If Rice Contains Arsenic, Can You Get Cancer From Eating It?

BrownRice6a

Soaking uncooked rice for several hours before cooking, cooking like pasta (using a ratio of at least 6 cups water to 1 cup rice), and draining excess water afterward, can remove about 30% of inorganic arsenic. (Here’s my picture post on how to cook rice with lots of water like pasta.)

Rice contains arsenic. Arsenic is carcinogenic:

Inorganic arsenic is classified by the U.S. EPA as a known human carcinogen, based on extensive population studies of lung cancers following inhalation exposure, and skin cancers following ingestion of contaminated drinking water in adults; arsenic exposure also may be associated with a higher incidence of bladder, liver, kidney, and prostate cancer.

The World Health Organization International Agency for Research on Cancer (IARC) classifies arsenic as a known (Group 1) human carcinogen.
EPA: Inorganic Arsenic, TEACH Chemical Summary, 2007

Does that mean if we eat rice regularly, we could get cancer?  Not likely, says this new study out of Harvard:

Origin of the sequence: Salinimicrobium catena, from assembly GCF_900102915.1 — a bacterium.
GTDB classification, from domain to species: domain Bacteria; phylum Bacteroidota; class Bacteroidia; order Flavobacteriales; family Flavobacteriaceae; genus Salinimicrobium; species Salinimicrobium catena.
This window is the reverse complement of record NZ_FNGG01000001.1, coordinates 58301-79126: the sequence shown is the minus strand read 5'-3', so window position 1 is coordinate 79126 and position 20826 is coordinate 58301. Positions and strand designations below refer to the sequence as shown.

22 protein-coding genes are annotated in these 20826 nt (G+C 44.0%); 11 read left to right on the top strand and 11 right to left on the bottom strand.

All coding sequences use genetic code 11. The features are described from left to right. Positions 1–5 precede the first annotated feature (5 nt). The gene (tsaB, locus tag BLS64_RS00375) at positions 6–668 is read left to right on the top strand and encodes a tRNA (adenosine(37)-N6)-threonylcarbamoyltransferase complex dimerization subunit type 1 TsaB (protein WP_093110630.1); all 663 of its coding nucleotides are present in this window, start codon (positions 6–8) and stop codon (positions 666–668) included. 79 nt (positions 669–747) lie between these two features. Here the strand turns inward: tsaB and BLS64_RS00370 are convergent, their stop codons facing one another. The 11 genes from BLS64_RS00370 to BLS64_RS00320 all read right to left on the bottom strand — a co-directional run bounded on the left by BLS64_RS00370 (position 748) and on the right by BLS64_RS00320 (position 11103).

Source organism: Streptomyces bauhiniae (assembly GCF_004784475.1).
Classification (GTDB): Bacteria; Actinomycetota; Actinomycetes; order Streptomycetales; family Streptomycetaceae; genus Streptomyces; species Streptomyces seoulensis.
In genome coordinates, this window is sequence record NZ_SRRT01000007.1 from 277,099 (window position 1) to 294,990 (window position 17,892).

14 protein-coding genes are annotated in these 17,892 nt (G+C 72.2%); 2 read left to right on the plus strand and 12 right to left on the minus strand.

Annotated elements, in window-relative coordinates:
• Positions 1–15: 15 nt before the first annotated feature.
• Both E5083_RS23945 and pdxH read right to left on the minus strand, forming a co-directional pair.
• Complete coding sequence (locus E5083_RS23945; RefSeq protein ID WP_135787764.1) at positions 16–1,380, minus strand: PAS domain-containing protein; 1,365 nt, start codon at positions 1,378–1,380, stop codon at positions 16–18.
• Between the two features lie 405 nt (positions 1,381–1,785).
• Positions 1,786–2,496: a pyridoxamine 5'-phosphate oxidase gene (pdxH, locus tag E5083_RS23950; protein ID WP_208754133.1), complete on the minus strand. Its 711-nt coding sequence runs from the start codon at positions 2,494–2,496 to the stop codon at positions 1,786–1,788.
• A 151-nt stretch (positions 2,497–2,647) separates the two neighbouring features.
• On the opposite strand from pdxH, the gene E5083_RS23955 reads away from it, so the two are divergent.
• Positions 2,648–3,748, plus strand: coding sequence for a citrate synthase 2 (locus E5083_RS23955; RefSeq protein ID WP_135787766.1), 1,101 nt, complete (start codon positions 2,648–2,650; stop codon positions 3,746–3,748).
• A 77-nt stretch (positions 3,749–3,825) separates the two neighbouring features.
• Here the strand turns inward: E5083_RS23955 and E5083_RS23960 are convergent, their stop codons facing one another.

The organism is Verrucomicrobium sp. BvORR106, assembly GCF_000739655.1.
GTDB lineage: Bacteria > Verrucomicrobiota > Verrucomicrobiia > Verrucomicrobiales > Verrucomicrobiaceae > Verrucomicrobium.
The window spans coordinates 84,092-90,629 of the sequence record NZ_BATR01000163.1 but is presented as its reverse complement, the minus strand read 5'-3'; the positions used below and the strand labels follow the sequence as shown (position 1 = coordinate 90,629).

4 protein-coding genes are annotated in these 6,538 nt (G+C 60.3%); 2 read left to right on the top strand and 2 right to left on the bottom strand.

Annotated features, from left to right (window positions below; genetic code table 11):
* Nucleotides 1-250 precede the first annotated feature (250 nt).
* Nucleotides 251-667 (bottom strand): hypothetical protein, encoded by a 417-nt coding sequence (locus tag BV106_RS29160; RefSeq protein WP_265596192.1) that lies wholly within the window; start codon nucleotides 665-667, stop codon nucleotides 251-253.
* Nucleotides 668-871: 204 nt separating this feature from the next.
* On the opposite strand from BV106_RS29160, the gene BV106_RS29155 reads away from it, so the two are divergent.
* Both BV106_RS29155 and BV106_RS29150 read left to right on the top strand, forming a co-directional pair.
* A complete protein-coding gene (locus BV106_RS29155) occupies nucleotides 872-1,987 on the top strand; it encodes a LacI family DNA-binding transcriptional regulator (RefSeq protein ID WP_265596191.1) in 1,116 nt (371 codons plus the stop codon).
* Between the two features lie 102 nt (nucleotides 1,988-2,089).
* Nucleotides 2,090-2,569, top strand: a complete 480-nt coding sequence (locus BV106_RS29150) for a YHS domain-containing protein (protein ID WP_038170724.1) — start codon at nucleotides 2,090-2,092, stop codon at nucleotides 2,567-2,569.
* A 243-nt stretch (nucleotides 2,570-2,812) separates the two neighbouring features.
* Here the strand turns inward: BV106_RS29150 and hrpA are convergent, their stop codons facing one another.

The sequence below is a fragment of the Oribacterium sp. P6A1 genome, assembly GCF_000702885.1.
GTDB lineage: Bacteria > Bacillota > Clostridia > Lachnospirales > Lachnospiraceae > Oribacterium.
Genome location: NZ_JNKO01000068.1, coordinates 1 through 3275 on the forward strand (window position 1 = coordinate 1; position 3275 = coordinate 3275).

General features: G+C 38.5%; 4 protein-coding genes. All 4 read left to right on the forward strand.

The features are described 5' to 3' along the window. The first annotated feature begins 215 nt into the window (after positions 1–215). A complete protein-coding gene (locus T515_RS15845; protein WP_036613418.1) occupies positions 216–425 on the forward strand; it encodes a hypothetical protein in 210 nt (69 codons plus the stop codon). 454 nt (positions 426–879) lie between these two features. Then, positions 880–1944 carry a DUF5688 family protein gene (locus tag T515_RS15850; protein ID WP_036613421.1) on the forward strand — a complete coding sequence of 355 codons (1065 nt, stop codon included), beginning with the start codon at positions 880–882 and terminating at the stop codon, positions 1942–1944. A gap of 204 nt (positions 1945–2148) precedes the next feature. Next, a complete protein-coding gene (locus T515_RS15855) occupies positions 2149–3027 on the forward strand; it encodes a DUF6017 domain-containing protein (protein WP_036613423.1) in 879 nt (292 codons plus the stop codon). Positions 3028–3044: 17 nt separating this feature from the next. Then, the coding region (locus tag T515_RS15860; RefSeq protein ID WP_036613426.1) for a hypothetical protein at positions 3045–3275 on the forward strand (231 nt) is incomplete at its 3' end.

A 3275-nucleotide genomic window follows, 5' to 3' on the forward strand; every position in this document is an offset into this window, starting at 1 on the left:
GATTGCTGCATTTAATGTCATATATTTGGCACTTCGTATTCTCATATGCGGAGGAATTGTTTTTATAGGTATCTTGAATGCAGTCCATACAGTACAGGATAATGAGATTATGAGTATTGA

Rice Consumption And Cancer Incidence In US Men And Women, International Journal of Cancer, 28 July 2015

While both the 2012 and 2014 Consumer Reports concerned arsenic levels in US rice, no previous study has evaluated long-term consumption of total rice, white rice and brown rice in relation to risk of developing cancers.

We investigated this in the female Nurses’ Health Study (1984-2010), and Nurses’ Health Study II (1989-2009), and the male Health Professionals Follow-up Study (1986-2008), which included a total of 45,231 men and 160,408 women, free of cancer at baseline. Validated food frequency questionnaires were used to measure rice consumption at baseline and repeated almost every 4 years thereafter.

During up to 26 years of follow-up, we documented 31,655 incident cancer cases (10,833 in men and 20,822 in women).

Compared to participants with less than one serving per week, the multivariable RRs of overall cancer for individuals who ate at least 5 servings per week were 0.97 for total rice (95% CI: 0.85-1.07), 0.87 for white rice (95% CI: 0.75-1.01), and 1.17 for brown rice (95% CI: 0.90-1.26). Similar non-significant associations were observed for specific sites of cancers including prostate, breast, colon and rectum, melanoma, bladder, kidney, and lung. Additionally, the null associations were observed among European Americans and non-smokers, and were not modified by BMI.

Long-term consumption of total rice, white rice or brown rice was not associated with risk of developing cancer in US men and women.

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